Her scholarly interests include the law and ethics of lawyering, gender and the legal profession, constitutional law, and law and literature. She frequently speaks nationally and internationally, has published numerous articles, is regularly quoted in the press and has been invited to present her research at symposia around the country. In August she did a radio interview about the Jacoby & Meyers litigation challenging rules that ban non-lawyer investment in law firms.
Knake is a member of the Association of American Law Schools where she serves on the Executive Committee, Professional Responsibility Section; and is on the Planning Committee for the AALS Annual Meeting 2012 Workshop on Changes in Law Practice; Implications for Legal Education.
Her most recent research examines intersections between the law of lawyering and constitutional law, and she is particularly interested in the public’s free speech interests in access to lawyers and legal services. Her work includes an upcoming article in the Ohio State Law Journal, “Democratizing the Delivery of Legal Services: On the First Amendment Rights of Corporations and Individuals”; “Attorney Advice and the First Amendment,” in this year’s Washington & Lee Law Review; and last year’s “The Supreme Court’s Increased Attention to the Law of Lawyering: Mere Coincidence or Something More?” in the American University Law Review.
Knake also focuses on gender equality in the legal profession and the portrayal of lawyers in media, literature, and culture. She teamed with Kelley Institute co-director Professor Hannah Brenner to write “Rethinking Gender Equality in the Legal
Profession’s Pipeline to Power: A Study on Media Coverage of Supreme Court Nominee,” to be published next year in Temple Law Review; and wrote “Beyond Atticus Finch: Lessons on Ethics and Morality from Lawyers and Judges in Postcolonial Literature,” in a 2008 Journal of the Legal Profession.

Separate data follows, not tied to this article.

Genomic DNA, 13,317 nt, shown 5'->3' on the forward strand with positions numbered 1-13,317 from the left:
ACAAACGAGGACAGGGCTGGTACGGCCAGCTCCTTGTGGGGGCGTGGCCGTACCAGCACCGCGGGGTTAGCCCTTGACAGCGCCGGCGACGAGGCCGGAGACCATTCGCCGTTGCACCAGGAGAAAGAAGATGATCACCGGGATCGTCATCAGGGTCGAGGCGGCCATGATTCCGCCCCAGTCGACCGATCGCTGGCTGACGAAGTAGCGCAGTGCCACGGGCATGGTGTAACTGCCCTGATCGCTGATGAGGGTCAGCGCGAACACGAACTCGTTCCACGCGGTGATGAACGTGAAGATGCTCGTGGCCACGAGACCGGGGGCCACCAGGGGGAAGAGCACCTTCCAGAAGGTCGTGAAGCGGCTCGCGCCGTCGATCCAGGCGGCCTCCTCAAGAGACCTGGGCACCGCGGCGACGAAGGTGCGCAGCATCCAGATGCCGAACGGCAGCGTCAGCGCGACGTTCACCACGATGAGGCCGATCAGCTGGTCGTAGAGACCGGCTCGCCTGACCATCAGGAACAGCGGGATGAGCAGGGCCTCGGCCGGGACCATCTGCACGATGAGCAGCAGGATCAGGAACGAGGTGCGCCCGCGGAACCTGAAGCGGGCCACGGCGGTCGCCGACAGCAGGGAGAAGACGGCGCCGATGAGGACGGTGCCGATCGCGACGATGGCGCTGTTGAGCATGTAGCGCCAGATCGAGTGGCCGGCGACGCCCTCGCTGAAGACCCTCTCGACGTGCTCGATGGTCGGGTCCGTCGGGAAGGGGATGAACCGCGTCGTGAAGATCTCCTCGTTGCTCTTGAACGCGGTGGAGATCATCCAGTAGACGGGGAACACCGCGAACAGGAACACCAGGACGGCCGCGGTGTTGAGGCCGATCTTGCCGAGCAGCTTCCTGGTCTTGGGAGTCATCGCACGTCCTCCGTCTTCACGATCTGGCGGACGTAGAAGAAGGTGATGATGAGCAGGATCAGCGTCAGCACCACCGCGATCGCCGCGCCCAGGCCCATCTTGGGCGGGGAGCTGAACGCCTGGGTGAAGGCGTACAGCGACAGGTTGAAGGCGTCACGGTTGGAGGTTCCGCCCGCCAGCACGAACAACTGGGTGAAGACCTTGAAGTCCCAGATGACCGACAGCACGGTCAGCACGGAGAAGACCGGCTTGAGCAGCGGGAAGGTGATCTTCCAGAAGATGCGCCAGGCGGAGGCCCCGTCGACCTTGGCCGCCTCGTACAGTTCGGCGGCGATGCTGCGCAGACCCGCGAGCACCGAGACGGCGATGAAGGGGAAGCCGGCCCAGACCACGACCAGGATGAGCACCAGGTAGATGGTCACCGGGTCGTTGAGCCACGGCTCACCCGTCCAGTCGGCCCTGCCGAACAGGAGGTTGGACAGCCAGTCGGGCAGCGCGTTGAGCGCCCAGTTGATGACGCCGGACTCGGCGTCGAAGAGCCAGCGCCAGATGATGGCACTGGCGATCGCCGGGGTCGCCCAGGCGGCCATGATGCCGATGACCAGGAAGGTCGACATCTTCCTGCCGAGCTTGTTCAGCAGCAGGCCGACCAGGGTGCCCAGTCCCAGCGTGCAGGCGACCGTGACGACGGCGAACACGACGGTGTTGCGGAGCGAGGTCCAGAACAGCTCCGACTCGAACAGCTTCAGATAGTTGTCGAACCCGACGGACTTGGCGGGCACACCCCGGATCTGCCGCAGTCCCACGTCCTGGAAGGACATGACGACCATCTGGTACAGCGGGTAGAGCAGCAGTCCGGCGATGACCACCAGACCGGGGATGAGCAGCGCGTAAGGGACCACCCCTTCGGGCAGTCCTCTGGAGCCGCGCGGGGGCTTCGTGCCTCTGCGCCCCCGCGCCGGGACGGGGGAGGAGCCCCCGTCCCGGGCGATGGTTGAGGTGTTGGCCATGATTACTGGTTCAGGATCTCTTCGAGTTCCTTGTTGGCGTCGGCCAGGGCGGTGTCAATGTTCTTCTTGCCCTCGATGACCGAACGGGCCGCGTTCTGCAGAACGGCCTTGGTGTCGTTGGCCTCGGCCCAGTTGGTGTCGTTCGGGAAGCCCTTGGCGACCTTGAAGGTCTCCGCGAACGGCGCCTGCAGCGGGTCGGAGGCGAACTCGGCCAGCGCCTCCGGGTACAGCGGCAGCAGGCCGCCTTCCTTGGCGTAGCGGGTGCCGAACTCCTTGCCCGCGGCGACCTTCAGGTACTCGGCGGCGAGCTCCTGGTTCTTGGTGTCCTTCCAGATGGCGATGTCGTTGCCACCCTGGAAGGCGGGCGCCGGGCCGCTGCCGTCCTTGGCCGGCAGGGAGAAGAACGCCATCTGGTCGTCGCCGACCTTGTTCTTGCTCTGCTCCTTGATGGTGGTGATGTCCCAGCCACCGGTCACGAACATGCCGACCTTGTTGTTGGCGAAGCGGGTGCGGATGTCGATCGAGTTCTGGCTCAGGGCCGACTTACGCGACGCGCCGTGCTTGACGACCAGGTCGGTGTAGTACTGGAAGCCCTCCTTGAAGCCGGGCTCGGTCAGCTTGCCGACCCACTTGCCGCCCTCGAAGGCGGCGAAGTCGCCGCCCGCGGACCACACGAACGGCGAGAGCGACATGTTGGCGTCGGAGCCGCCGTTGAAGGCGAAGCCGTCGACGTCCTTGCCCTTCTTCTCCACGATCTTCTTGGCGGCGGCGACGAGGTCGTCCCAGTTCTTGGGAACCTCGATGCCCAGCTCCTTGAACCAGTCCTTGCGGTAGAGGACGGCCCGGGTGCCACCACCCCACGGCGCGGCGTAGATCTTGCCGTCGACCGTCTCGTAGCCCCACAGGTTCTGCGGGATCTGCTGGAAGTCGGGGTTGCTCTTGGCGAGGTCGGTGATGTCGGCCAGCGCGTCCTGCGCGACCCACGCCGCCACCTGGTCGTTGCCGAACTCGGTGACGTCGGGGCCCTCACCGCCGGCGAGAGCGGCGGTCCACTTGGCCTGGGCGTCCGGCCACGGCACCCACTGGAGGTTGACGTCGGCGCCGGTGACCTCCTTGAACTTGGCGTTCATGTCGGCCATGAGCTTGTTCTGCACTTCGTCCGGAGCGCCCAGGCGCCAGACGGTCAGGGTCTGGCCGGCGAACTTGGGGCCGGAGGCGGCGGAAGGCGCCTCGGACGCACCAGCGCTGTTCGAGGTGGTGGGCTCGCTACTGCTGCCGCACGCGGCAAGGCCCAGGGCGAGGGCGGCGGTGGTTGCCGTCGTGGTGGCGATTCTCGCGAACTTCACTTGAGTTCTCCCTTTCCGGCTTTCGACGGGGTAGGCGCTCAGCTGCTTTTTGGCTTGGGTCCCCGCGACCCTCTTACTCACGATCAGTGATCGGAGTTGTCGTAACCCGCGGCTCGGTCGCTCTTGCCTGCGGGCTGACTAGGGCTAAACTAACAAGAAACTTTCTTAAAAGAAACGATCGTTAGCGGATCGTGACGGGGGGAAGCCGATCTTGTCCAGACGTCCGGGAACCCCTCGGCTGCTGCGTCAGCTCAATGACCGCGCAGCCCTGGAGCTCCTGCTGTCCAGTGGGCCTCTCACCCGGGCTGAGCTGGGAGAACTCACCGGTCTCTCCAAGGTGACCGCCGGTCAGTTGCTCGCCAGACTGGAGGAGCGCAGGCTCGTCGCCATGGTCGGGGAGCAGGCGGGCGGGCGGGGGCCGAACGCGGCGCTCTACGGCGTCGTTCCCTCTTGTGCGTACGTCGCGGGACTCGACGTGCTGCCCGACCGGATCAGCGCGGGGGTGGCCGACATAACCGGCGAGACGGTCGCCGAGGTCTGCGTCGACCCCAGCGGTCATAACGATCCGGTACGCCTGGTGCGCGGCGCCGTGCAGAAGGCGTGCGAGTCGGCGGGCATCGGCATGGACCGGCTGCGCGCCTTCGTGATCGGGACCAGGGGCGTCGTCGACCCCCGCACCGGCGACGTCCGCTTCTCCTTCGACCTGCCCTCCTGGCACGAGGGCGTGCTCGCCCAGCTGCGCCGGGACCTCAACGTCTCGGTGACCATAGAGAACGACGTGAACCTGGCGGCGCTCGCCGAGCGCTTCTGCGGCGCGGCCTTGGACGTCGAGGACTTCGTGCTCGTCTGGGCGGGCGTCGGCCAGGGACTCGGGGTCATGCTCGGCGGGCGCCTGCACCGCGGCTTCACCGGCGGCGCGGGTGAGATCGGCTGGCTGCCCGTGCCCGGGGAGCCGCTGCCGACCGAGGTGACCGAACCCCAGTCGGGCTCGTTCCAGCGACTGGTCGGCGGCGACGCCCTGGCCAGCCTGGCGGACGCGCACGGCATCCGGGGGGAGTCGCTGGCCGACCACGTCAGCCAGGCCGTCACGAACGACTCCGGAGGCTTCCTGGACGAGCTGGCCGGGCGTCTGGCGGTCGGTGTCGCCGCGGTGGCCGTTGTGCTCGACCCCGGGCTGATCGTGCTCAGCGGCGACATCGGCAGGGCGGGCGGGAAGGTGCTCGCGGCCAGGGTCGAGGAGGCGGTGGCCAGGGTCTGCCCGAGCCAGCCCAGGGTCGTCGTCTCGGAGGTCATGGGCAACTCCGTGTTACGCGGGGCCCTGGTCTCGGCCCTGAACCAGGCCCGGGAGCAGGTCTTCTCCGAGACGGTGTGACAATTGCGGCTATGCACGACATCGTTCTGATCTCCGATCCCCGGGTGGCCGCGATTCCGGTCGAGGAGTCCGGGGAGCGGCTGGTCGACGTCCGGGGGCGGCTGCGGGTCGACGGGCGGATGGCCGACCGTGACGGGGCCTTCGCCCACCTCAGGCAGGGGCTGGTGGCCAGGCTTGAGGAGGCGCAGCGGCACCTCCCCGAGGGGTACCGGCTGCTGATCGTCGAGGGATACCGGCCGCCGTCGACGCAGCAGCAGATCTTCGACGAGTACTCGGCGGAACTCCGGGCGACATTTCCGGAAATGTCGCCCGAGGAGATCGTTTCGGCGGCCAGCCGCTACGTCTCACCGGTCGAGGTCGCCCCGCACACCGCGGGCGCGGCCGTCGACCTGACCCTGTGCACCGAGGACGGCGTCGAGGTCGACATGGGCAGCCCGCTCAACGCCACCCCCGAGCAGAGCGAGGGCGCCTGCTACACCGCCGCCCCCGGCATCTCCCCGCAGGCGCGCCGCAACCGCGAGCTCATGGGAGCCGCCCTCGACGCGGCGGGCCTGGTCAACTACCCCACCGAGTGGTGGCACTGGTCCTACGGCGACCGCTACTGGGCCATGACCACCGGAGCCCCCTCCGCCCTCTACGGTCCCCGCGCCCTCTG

Knake and Brenner are planning “Gender and the Legal Profession’s Pipeline to Power,” a symposium that will bring together more than 20 leading scholars from around the country to examine why women lawyers remain underrepresented in positions of leadership and power to be held in April 2012.
Knake, a parent of two young children, volunteers at Donley Elementary School in East Lansing; served on the East Lansing School Board, K-8 Facilities Committee; and previously was a commissioner on the City of East Lansing Zoning Board of Appeals; and vice chair and commissioner of the City of East Lansing Cable Commission.
A Midwest native who grew up in Missouri, Minnesota, Kansas and Texas, Knake spent a decade in Chicago for undergraduate education and law school, and practiced law in the Windy City for a little over a year before moving to Virginia, and moved to Michigan in 2001.
In her leisure time, she enjoys running, and runs with a group of friends in the Bayshore Half-Marathon held each Memorial Day weekend in Traverse City.
“I ran a full marathon once—the Chicago Marathon, which I trained for while studying for the bar exam. Everyone should do it once, but I probably won’t ever run a full again,” she says with a smile.
“I also love to read—novels, essays, news articles. And I love to travel, especially to large, metropolitan cities. Reading and traveling are two passions that I hope to instill in my children, so we look for lots of opportunities to do both.”
Professor advocates for access to the law and gender equality
By Sheila Pursglove